In addition to showcasing some of the stars, the events in Reno and Svendborg gave attendees a chance to observe up-and-coming talent. A promising and accomplished young duo with technical skills that would carry well in circus has caught the attention of jugglers worldwide. The brother-sister team of Vova and Olga Galchenko, now based in New England, trained at Russian circus school near Moscow. When their family moved to America, it did not take long for the stellar siblings to infiltrate the juggling scene with their ever-growing repertoire of club-passing skills. Olga, at 13 the only girl to qualify for the Juniors competition in Reno, can juggle five clubs on a unicycle. She also performed five in a split off the edge of the stage, and won the Flamingo award for up-and-coming female jugglers. Vova, 15, won the bronze medal in the senior competition with his difficult solo club skills. Together, the Galchenkos won the silver medal in the team competition. They pass eleven clubs in practice, and can do ten back-to-back (starting by juggling five each) in addition to a variety of five- club steals and takeaways. The duo has performed at the Crawley Circus Festival and presented a piano-playing-while-juggling piece for the bronze medal at the European Youth Circus Festival in Wiesbaden in 2002. Their practice sessions drew large crowds of jugglers, both in Reno and Denmark.

But the IJA’s Reno festival belonged to Circus Circus jugglers Bill Berry and Jonathan Root. The California duo, known as Team Rootberry, won the IJA’s team competition. Using their fluid club-passing variations, the past silver medallists created an entertaining spoof on the sports world. Bill Berry accomplished a rare feat by also winning the solo event the same night (the last person to do so was Peter Davison of the trio Airjazz). Team Rootberry’s club passing courts incessant difficulty without ever courting disaster; Root and Berry are the type of jugglers whose tricks are always on, always flowing in textbook form without ever seeming tense or belabored. Their performance style exudes great energy and passion for the craft. In his solo work, Berry’s long-limbed physique extenuates his impressive and original tricks; his novel three-ball routine attracted particular attention and won yet another award. Berry also added a rarely performed combination trick: juggling five clubs while sword swallowing. Team Rootberry nabbed the People’s Choice award from the crowd of attending jugglers; the duo then continued their run at Circus Circus.

Also competing as a solo act was Alex Chimal of Circus Chimera. Chimal, from the Yukatan, choreographs his own acts with balls and clubs. A true circus professional, Chimal pushes himself to set high standards in both technique and theatricality. One innovative club move was a kick-up into a forward roll—before catching the club. Chimal bounces seven balls on a raised platform.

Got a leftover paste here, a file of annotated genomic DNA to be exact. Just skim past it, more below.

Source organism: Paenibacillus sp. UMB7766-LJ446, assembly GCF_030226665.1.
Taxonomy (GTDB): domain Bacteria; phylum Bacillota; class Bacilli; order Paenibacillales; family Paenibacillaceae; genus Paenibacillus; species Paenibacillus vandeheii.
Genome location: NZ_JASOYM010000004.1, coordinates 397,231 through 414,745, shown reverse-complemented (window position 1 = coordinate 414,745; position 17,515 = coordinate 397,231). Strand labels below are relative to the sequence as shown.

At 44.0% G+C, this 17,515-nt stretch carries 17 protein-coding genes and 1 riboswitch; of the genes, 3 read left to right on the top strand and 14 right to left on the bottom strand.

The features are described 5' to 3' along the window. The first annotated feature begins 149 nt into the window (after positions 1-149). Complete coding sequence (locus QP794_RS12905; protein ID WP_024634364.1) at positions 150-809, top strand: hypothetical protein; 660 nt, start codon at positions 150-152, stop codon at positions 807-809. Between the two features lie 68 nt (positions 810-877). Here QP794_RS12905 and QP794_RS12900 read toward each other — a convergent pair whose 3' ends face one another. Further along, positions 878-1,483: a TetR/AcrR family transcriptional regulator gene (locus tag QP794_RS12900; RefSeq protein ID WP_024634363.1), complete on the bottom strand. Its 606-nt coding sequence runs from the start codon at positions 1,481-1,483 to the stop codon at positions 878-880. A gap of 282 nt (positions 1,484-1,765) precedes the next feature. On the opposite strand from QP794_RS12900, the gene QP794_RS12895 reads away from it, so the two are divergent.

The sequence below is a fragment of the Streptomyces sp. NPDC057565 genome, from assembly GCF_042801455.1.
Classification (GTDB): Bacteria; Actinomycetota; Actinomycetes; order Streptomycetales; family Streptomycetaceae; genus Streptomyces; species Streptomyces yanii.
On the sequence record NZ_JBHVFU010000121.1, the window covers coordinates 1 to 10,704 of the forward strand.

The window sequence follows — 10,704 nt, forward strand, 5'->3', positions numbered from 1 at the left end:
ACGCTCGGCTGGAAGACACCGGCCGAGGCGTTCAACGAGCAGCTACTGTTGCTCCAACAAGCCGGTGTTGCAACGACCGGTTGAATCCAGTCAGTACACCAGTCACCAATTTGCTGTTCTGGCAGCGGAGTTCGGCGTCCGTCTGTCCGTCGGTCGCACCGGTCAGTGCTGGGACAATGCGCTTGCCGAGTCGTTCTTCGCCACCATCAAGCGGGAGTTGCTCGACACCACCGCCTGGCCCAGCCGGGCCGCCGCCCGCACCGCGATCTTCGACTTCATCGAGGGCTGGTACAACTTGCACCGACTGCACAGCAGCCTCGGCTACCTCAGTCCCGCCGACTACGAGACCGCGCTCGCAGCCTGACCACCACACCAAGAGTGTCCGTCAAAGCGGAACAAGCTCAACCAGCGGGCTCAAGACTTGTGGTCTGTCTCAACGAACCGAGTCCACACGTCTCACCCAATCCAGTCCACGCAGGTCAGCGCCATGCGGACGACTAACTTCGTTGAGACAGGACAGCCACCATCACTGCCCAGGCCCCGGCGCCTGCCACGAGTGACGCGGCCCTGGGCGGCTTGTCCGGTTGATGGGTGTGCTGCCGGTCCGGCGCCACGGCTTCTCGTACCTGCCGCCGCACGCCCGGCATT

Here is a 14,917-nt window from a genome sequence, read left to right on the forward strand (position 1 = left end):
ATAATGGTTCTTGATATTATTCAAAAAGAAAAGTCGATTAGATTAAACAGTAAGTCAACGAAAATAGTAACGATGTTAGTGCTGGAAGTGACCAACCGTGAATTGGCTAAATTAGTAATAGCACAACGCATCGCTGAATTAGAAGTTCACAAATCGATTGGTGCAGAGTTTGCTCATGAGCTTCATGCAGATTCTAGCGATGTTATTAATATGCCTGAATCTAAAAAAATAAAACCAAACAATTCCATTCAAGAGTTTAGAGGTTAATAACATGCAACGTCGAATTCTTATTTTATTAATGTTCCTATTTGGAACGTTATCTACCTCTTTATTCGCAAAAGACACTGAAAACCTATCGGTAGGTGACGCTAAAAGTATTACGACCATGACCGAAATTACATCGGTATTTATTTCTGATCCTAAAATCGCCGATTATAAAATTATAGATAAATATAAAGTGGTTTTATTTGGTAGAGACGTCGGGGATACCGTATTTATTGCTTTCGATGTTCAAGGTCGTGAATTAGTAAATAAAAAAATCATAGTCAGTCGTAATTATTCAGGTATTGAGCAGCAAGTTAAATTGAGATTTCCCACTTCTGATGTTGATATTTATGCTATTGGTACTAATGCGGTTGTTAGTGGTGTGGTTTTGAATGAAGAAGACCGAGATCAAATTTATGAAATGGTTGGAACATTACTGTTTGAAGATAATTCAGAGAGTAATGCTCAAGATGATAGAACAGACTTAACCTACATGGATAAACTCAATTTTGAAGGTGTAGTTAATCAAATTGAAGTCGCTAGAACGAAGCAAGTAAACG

Several other world-renowned Circus Circus performers appeared in the IJA’s public show at the Golden Phoenix Theater. Anthony Gatto, the towering juggling talent who first wowed convention-goers as a child prodigy, was on hand to close the show with his stunningly difficult tricks with numerous balls, clubs and rings, including a seven-club finish (until Anthony arrived on the scene, five was considered the max in club juggling).

Circuses Gatto has appeared with include Circus Knie, Australia’s Michael Edgley Circus, and Germany’s Circus Krone. He is also the only juggler ever to win the Golden Clown Award in Monte Carlo. In 2004, Gatto can be seen at the Venetian in Las Vegas, Le Faitbout in Paris, and the TigerPalast in Frankfurt. Gatto and his father, Nick, a former member of the vaudeville trio Los Gatos, taught a 4-day master class called “IDP,” designed to take participants to the next technical level. Anthony and fellow phenom Albert Lucas teamed up to present the IJA’s Bobby May Award to their fathers for their work in Los Gatos.

Another past IJA champion, Francoise Rochais of France, opened the show. Dressed in a long white gown, she performed original umbrella and ring combinations. Her trademark “flower sticks,” which resemble batons with handles, serve as clubs. Rochais is one of the few in the world capable of performing seven clubs solo, a feat she can also accomplish with fire torches. Rochais uses her elegant style to create acts with a variety of atmospheres and costuming. In Reno, her performance featured a mix of French romance and Vegas pizzazz. Rochais is a past silver medallist at Cirque l’Avenir has trained at an acrobatics school in Guangzhou, China, and with circus director Valentin Gneouchev in Moscow.

Viktor Kee, appearing at a juggling convention for the first time, lost no time in making the stage his own. Thanks to his much admired work with Cirque du Soleil, Kee has many fans in the juggling world, and they were not disappointed as he launched into action.

Kee is known for the way his fluid style of acro-dance seamlessly complements his ball juggling, rolling, and bouncing.